9: The Majesty of God-Consciousness : 3.
The Teachings of the Bhagavadgita :
Anything can happen to the soul after death. One can be reborn into this world, one can rise to a higher level, a higher region or superior plane of existence, and if we are to follow the trend of the thought given to us in the Upanishad, one can go to heaven and hell also. One can go to Brahmaloka, one can move along the Uttaramarga or Dakshinamarga, the Aksharadipatha – the path of light, or the path of smoke – as the Bhagavadgita puts it. We need not go into minor details of these eschatological studies.
The point that we may bear in mind is that we have to be very cautious in thinking, feeling, and willing. We should not be fools when we start thinking through our minds, under the impression that we are masters in this world. No individual can be a supreme master here, because of the very fact of a different type of relationship that seems to obtain between ourselves and the whole creation into which we had a peep when we studied the cosmological processes. But, however, we are given a solacing message in the end –
"Whoever contemplates the Supreme Being, God Himself, that soul will enter God." There is no need of exit – that soul, which is in permanent communion with the Supreme Master of the Universe, the Sovereign of the Cosmos, the Absolute, Parabrahma, Ishvar – that consciousness which is in union by yoga with the Eternal Reality will melt into the ocean of existence, here and now. Atra brahma sama?nute(Katha 2.3.14); na tasya pr??? utkr?manti (Brihad. 4.4.6): There is no movement of the prana in any external direction to such a soul, and there is no Uttaramarga, Dakshinamarga or any kind of marga – it is a dissolution of the drop in the ocean, there itself, at the very location of it. Such a liberation is called Sadyo-mukti – instantaneous liberation.
Otherwise there is a progressive salvation, a graduated ascent through the paths which are described in the Bhagavadgita and the Upanishads. But God is more than all these things that have been told us. The power of God and the jurisdiction of God's operation is so vast that everything that we have said up to this time seems to pale into almost an airy nothing before the glory, the resplendence, the majesty and omnipresence of the Almighty. Nothing is there outside God, nothing is superior to God, nothing external. The absoluteness of the Infinite Being, who no more remains as an extra-cosmic creator but is an immanent reality, is the theme of the chapters to come, so that we seem to be in a more friendly, parental relation with God than a judicial relation or a very distant, remote, unreachable relation with God.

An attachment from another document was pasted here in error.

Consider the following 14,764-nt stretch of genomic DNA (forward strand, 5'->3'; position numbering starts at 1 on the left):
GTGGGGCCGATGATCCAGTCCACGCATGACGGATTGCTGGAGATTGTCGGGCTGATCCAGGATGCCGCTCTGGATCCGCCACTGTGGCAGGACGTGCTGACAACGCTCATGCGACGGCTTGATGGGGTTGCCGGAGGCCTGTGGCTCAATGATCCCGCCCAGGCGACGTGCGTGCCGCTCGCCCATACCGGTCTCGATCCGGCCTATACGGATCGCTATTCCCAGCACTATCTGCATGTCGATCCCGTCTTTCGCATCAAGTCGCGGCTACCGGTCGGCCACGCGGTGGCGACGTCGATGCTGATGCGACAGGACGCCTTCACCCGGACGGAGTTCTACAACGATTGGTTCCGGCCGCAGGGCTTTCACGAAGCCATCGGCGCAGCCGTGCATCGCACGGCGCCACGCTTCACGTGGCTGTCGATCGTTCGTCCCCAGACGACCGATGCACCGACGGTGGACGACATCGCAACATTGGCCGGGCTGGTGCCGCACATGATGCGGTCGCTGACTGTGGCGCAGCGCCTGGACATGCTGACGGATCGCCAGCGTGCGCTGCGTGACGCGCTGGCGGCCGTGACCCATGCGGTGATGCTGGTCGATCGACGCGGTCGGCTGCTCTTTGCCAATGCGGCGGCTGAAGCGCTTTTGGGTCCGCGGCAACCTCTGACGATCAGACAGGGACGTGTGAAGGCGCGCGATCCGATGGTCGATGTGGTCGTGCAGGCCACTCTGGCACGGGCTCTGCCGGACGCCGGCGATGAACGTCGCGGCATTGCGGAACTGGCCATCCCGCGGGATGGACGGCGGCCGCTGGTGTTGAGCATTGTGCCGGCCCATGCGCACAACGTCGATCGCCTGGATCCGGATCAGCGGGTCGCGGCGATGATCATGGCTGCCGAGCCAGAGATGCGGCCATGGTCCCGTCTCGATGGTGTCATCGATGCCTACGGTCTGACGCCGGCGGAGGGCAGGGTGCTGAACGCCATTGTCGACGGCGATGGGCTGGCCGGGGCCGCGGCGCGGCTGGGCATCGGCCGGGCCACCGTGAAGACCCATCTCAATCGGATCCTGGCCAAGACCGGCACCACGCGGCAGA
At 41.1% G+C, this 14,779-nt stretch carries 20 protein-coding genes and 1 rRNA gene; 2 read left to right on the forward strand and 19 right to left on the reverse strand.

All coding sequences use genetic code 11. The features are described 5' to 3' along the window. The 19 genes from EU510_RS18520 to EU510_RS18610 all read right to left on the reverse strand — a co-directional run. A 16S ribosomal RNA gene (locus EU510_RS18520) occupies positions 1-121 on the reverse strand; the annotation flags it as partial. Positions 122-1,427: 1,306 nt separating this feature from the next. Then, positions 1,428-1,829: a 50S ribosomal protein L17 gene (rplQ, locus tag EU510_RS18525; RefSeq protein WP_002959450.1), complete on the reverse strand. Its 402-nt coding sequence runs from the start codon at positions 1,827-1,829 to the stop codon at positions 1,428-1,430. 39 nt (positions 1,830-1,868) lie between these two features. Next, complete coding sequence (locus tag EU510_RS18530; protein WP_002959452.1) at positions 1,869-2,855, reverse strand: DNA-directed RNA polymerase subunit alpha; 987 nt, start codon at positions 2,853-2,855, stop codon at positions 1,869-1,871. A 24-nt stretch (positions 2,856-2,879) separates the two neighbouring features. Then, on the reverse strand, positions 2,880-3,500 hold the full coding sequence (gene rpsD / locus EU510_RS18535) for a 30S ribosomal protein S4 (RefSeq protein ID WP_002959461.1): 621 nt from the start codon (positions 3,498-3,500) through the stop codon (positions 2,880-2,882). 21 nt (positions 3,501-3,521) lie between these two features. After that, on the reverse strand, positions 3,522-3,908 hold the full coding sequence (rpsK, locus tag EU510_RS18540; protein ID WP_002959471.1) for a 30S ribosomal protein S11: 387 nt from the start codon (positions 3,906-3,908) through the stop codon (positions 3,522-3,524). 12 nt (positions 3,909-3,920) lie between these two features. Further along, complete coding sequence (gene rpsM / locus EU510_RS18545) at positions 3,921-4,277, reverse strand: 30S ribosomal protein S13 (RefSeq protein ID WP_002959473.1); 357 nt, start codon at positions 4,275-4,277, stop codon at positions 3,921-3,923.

In the earlier stages it appears that God is far away – infinite is the distance between us and God. Often there is doubt whether it is possible for us at all to come in contact with Him. But this doubt is dispelled when the religious consciousness deepens, and it realises that the very being of God is the being of infinitude, eternity, and therefore there is no distance between the soul and God. He is not an unreachable potentate – the monarch ruling in high heavens, but an immediate presence, such that His presence is inseparable from our deepest self, and His language is spoken by our own inner conscience. The language of the Eternal is the voice of our conscience, and our Atman is Brahman.